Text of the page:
Wednesday Jan 05 2011
Neves leaves Lincoln Jan. 21
By: Stephanie Dumm News Messenger Reporter
City needs to decide how to replace him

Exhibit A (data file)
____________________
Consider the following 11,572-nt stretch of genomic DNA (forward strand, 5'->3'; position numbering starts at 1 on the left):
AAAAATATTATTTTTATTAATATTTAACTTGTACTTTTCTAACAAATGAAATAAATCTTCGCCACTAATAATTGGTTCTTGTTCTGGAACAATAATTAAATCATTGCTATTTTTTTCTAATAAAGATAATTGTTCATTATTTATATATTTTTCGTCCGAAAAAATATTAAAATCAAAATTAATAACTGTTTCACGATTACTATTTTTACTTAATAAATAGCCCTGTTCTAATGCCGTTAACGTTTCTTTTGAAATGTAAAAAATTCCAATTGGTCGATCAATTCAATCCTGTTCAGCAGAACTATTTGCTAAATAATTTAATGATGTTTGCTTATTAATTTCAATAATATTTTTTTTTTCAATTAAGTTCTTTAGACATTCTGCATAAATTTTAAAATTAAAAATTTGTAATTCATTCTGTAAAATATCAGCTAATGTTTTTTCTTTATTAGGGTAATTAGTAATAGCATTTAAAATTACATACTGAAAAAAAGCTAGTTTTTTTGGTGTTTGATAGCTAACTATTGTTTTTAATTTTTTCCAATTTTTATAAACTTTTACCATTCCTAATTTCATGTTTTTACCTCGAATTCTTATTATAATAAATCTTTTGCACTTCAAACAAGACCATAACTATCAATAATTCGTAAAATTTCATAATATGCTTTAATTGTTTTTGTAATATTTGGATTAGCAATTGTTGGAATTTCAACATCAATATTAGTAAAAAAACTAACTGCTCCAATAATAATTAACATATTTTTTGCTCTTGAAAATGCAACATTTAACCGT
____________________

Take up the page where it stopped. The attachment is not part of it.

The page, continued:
Interim Police Chief Joel Neves’ last day on the job is in two weeks. Who will replace him is unknown at this time. Neves’ last day in Lincoln is Jan. 21. Lincoln’s top cop since May 2010, Neves was hired by the city after former Police Chief Brian Vizzusi left the city on Feb. 18, 2010 for never-released reasons by the city. Neves retired as Roseville’s police chief in Sept. 2007, and as a retired employee, can only work 960 hours per year, according to previous News Messenger reports. “I’ve really enjoyed working here and I think we’ve made a lot of improvements during this difficult time the police department and city faces,” Neves said. “I have mixed feelings because I feel like I’m leaving in the middle of this crisis.” City Manager Jim Estep told The News Messenger on Dec. 9 that there are three options after Neves leaves. One option is to promote an existing police department employee or assign someone within the department as an interim police chief, according to Estep. The city could also recruit a new permanent police chief or hire another outside interim police chief, Estep said. Those are still the options, according to Estep on Monday. The News Messenger asked Estep what direction the city should take. Estep said his recommendation would be included in the staff report for Tuesday’s City Council meeting, where options for Lincoln’s next police chief will be considered. “It would be inappropriate for me to give you a recommendation, prior to giving it to the City Council,” Estep said. The decision about whether the city hires a permanent or interim police chief, or uses existing staff to fill the position is up to City Council, according to Estep. Councilman Spencer Short said he would fill the position. “I think it’s important that the police department have a chief, period. A chief officer is necessary,” Short said. “I think that we need to find the right person to give the right type of leadership at this time, however that is to be filled.” Councilman Tom Cosgrove has a different viewpoint. “The last time, I was the lone vote to not go outside and work internally,” Cosgrove said. “I think we can keep our costs down and use the resources we have. We have people that are capable and talented that can get us through.” Hiring a permanent police chief would come after the city has a two-tiered pension system in place if it was up to Cosgrove. He would also not like to see an interim chief hired. “I have nothing but the most respect for Chief Neves and I think the time he spent with us was good for the department,” Cosgrove said. “I still feel we should be able to handle it with folks on board and keep the costs down.” Councilman Stan Nader said his “preference would be to use existing staff for the costs savings.” “I’m looking for someone that will take his department and make them work as a team,” Nader said. “It’s important to me that we carry on what Joel (Neves) has built in the few months that he has been here. I don’t want to see what he’s done be undone.” Councilman Gabriel Hydrick also doesn’t want to hire a new interim or permanent police chief. “I don’t think we should hire a new one just yet,” Hydrick said. Hydrick said he would like to see the city deal with a $3 million investment loss that was allocated to the General Fund instead of across all of the city’s other funds. The police department is funded out of the General Fund. “Hopefully we can get the $3 million cleared up, see where we stand financially and get the police department organized,” Hydrick said. When asked how the city should proceed after Neves leaves, Mayor Paul Joiner did not answer. He said that answering would violate the Brown Act because it “could be perceived as inadvertently creating the first link in a serial meeting of council.” “A serial meeting is a series of communications, each of which involves less than a quorum, but which taken as a whole, involves a majority of the body’s members,” Joiner explained. According to Jim Ewert, legal counsel for the California Newspaper Publishers Association, Joiner answering The News Messenger’s question is not a violation of the Brown Act since The News Messenger did not share responses from council members with the others.